Texas Dogs

Please understand that I have no interest in discrediting the standard summer hot dog served up on that doughy white bread bun and weighed down in yellow mustard or store-bought ketchup.  Plant one of those babies in front of me right now and I dare you to predict how long it lasts!

The whole experience of the low-brow, shiny stadium-style dogs clumsily wrapped in cheap wax paper and dripping with salty juices will never get old. Forget that they’re considered traditionally American, family-oriented, and best of all, cheap.  They just taste good!

But a simple, inexpensive hot dog can go so much further.  And right now is the perfect time of the year to take this standard summer staple out for a test drive, and see what it can really do for you.

First off, steer clear of those standard supermarket hot dog buns. They’re too soft, they spilt in half too easily, and after coming into contact with condiments, they quickly degenerate into multi-colored, spiritless soggy messes.  Instead, get yourself some large sourdough or pane rolls, the kind you usually see housing a meatball or Italian sausage sandwich.  You’re going to need a roll strong enough to keep a steady grip on everything this Bobby Flay recipe packs into it.

Next, add a sweet tangy, sauce that works nicely against the flavors in the salty dog. Molasses, brown sugar and honey bring the sweet, while a little red wine vinegar and Worcestershire sauce provide the tang. Simmer it nice and slowly in plenty of pureed tomatoes, onions and garlic.  Let it thicken up to the point that it will still cling to the dog if you turn it upside down – at least thirty minutes.

Lastly, you’ve gotta have a little crunch to let your ears in on some of the fun your nose and mouth are having.  A simple slaw with cabbage, carrots and onions, gently seasoned, and some good crunchy sour dill pickle slices will fit this bill nicely.  Any leftover slaw can be mixed with a can of tuna for a thick and crunchy tuna salad.

Make sure you brown the inside of the rolls slightly and serve the slaw at room temperature.  The sauce should also be at room temperature at minimum, but preferably slightly warmed so it can wind its way into the crevices of the slaw, allowing every bite you take to consist of a little of every element.  You’ll never be able to look at a hot dog at the little league park the same way again.

A simple recipe for some sweet potato fries to serve with these dogs accompanies below. Place them on a large dish and cover with any leftover BBQ sauce and slaw and place in the middle of your dinner table.


Texas Dogs from Bobby Flay

8 kosher beef hot dogs
8 good quality hot dog buns, split 3/4 through
Sour dill pickles (not half sour), for serving

For the BBQ sauce:
2 tablespoons canola oil
1 large Spanish onion, coarsely chopped
5 cloves garlic, coarsely chopped
3 cups canned plum tomatoes and juices, pureed
1 cup water
1/4 cup ketchup
1/4 cup red wine vinegar
1/4 cup Worcestershire sauce
3 tablespoons Dijon mustard
3 tablespoons dark brown sugar
2 tablespoon honey
1/4 cup molasses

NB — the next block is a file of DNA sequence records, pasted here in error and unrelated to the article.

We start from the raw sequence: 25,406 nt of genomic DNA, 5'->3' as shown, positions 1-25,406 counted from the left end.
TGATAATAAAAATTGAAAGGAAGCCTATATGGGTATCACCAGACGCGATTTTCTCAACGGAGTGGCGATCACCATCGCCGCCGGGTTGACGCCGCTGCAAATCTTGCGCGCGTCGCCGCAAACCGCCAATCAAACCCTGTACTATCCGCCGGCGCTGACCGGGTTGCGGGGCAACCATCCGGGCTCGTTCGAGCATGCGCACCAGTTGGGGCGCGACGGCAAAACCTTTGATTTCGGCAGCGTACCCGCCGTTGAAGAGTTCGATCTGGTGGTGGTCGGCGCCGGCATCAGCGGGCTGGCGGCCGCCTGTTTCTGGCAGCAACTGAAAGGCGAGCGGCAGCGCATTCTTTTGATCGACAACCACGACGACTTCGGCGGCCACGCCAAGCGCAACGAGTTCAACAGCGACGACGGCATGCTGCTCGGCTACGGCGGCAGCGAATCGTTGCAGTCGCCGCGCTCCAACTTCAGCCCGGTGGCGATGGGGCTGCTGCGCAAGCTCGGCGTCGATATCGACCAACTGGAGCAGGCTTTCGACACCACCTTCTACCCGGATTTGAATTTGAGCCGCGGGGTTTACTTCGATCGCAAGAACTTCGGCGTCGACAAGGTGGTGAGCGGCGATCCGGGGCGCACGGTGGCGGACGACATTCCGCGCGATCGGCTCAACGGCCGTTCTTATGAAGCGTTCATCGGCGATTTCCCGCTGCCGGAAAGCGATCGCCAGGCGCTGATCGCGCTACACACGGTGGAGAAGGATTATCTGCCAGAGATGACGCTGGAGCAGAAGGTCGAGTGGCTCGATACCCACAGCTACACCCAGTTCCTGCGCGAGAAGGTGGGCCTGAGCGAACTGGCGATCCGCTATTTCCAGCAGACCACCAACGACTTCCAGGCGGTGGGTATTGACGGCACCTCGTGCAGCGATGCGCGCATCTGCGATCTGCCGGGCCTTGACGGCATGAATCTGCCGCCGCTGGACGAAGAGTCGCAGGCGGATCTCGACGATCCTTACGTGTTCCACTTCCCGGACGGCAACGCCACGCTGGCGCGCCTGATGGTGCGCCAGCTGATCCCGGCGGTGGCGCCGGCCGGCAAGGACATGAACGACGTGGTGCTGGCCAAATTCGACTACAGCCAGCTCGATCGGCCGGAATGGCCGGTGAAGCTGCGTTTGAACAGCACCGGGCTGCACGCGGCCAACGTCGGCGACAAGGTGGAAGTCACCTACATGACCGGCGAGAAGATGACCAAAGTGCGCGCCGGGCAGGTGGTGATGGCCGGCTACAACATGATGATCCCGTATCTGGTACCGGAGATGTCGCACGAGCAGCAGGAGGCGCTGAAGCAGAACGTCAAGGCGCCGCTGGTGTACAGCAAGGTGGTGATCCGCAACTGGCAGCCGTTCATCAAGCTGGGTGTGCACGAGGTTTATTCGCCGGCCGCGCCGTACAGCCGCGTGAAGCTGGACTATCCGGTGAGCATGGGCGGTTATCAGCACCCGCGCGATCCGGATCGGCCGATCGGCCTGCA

3 tablespoons ancho chili powder
3 tablespoons pasilla chili powder
2 to 4 canned chipotle chiles in adobo, pureed (depending on how spicy you like it)
Freshly ground black pepper

For the cole slaw:
3/4 cup mayonnaise
1/2 small white onion, grated
2 tablespoons sugar
1 teaspoon celery salt
3 tablespoons apple-cider vinegar
Freshly ground black pepper
1 head cabbage, cored, finely shredded
1 large carrot, finely shredded

For the hot dogs: Heat the grill to high. Grill dogs until golden brown on all sides, about 7 minutes. Remove to a plate. Place buns on the grill cut side down and grill until lightly golden brown, about 20 seconds.

For the BBQ sauce: Heat the oil over medium-high heat in a heavy-bottomed medium saucepan. Add the onions and cook until soft, 3 to 4 minutes. Add the garlic and cook for 1 minute. Add the tomatoes and water, bring to a boil and simmer for 10 minutes. Add the remaining ingredients and simmer for an additional 30 to 40 minutes until thickened, stirring occasionally.

Transfer the mixture to a food processor and puree until smooth, season with salt and pepper, to taste. Pour into a bowl and allow to cool at room temperature. Sauce will keep for 1 week in the refrigerator stored in a tightly sealed container.

For the cole slaw: Whisk together the mayonnaise, onion, sugar, celery salt, vinegar and salt and pepper in a large bowl. Add the cabbage and carrot and stir to combine, season with more salt and pepper, if needed. Let sit at least 15 minutes before serving.

Place hot dogs in the buns and brush dogs with BBQ sauce, top with coleslaw and pickle

Sweet Potato Fries

  • 4 sweet potatoes, washed
  • 4 tablespoons canola oil
  • Salt and freshly ground black pepper

Preheat oven to 400 degrees F. Place a baking sheet in the oven.

Work in two separate batches, separating the oil and potatoes up evenly.

On a cutting board, slice the sweet potatoes in half lengthwise. Slice each potato half into 6 wedges. Place wedges in a large bowl, add canola oil, season with salt and pepper, to taste, and toss to coat.

Remove the baking sheet from the oven. Place the fries onto the baking sheet and bake for 15 minutes. Turn the fries and bake for another 15 minutes until brown and crispy. Transfer to a serving bowl and serve.


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2 thoughts on “Texas Dogs

  • July 9, 2011 at 3:50 pm

    With the cole slaw it almost becomes a West Virginia slaw dog… the difference is the BBQ sauce (although the WVSD can have chili on it). I’m always looking for a new way to perk up my favorite comfort food! Your fries look they’re packed with potatoey flavor – there’s a nice summer lunch right there.

  • July 12, 2011 at 4:54 am

    You’ve got hot dog eating down to a science. People should take tips from you.

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